Shambhu Pratap Singh Rathore, a state police inspector general, was convicted of molesting Ruchika Girhotra, a rising tennis star, in 1990. On December 21, the court handed down a sentence of just six months jail time and a $25 fine.
What many in India feel is a miscarriage of justice has prompted a re-evaluation of the widely held belief that India, while it lags behind China by many other parameters, remains morally superior to its economic rival not only because it is a functioning democracy but also because it sees itself as a society governed by the rule of law.
The rape trial follows close on the heels of a similar breakdown of the legal system involving the murder of fashion model Jessica Lal.
Her killer, the son of a prominent politician, was acquitted in 2006, only to be retried and sentenced to life imprisonment after intense public pressure. The Ruchika case has been splashed across the front pages here since the first verdict was delivered on December 21.
“It shows deep infirmities in our system, which is supposed to bring justice to victims,” said member of parliament Brinda Karat, who is vice president of the All India Democratic Women’s Association. “It highlights a systemic failure.” Under intense public pressure, this week the state of Haryana, where the original incident occurred, registered fresh charges against Rathore that allege he abused his power to scuttle the original investigation, delay his prosecution and harass the victim’s family, eventually driving Ruchika herself to commit suicide. But as television channels and newspapers continue to throw light onto more and more incidents in which police, politicians and other powerful people allegedly used money and influence to subvert justice, the citizenry’s faith in the country’s brilliantly penned, but poorly enforced, laws is at an all-time low. Molested by Rathore, who was both the inspector general of the Haryana state police and the head of the state tennis association at the time, 14-year-old tennis player Ruchika Girhotra sought to punish him by lodging an official complaint.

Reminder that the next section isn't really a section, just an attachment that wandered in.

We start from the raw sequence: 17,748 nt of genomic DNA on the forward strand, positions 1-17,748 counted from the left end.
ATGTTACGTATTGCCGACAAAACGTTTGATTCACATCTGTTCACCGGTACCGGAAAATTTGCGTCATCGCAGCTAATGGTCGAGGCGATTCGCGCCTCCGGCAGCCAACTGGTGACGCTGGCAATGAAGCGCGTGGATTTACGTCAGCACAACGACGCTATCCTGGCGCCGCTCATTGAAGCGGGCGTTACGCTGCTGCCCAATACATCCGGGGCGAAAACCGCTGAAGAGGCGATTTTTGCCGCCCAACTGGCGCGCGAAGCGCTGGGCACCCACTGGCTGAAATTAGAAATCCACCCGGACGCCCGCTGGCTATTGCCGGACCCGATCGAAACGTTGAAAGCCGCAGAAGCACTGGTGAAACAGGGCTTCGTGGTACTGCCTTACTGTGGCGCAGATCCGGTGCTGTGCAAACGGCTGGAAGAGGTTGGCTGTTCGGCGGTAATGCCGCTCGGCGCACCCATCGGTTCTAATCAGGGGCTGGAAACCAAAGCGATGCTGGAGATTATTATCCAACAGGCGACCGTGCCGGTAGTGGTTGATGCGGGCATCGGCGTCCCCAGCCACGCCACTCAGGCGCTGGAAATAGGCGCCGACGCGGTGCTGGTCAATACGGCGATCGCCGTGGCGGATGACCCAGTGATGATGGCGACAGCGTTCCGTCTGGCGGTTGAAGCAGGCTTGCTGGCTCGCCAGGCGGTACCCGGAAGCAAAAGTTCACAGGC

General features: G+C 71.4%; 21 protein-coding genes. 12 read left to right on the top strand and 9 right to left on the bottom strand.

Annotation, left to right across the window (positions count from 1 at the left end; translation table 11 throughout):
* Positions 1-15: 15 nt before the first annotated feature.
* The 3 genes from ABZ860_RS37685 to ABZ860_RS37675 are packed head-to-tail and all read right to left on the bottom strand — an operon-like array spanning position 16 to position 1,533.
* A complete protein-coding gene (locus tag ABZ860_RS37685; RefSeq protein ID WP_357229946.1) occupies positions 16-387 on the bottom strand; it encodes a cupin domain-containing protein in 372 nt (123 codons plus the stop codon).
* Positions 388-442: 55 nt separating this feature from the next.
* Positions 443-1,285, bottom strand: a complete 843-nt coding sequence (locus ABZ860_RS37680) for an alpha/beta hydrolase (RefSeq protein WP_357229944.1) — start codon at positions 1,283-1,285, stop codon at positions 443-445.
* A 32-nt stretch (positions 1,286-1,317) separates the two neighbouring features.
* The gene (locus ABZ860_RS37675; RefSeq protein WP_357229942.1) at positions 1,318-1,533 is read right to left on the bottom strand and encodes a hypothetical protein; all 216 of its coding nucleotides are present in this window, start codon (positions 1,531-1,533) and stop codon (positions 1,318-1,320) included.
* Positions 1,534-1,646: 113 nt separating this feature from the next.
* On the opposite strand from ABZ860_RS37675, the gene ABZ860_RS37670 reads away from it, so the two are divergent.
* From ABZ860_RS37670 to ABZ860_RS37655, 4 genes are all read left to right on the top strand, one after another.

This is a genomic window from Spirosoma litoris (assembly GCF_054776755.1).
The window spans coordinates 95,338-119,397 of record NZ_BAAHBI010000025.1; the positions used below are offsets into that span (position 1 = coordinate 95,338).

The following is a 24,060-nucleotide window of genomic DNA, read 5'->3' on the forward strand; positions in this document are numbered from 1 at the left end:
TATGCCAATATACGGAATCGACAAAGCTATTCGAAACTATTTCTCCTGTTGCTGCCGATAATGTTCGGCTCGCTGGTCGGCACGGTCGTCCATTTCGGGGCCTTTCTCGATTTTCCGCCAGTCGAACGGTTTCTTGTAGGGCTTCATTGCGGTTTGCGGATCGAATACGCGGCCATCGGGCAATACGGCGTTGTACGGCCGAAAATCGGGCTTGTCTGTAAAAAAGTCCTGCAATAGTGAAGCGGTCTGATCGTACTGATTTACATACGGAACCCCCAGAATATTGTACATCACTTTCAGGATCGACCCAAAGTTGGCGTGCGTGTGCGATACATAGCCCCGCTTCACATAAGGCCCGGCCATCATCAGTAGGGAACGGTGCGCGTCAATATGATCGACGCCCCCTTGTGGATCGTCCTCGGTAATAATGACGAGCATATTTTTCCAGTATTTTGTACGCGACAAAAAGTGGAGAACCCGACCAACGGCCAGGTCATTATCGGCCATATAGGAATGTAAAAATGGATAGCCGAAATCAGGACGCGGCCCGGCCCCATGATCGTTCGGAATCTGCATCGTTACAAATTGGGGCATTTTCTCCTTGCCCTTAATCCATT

Investigations stagnated for years after the complaint was filed, during which time Girhotra’s family allegedly suffered constant police harassment, according to new charges levelled by the family on January 5. Rathore allegedly hired goons to vandalise the Girhotras’ home, pressured Ruchika’s school to have her expelled, and got his police cronies to arrest her brother for car theft, according to Pankaj Bhardwaj, the Girhotras’ lawyer. After just three years of this treatment, Ruchika killed herself. She was 17 years old.
“(Rathore) was the person who was driving everybody,” Bhardwaj said. “He was the mastermind behind the total conspiracy.”
But the punishment wasn’t over for the victim’s family. Rathore apparently suffered no difficulties because of the criminal charges pending against him. Though technically under investigation for molesting a minor, Rathore was promoted to director general of police in 1994. And over the next 15 years, the Girhotras alleged that Rathore used his position to corrupt the inquest into Ruchika’s death and attempted to bribe the country’s main investigative agency.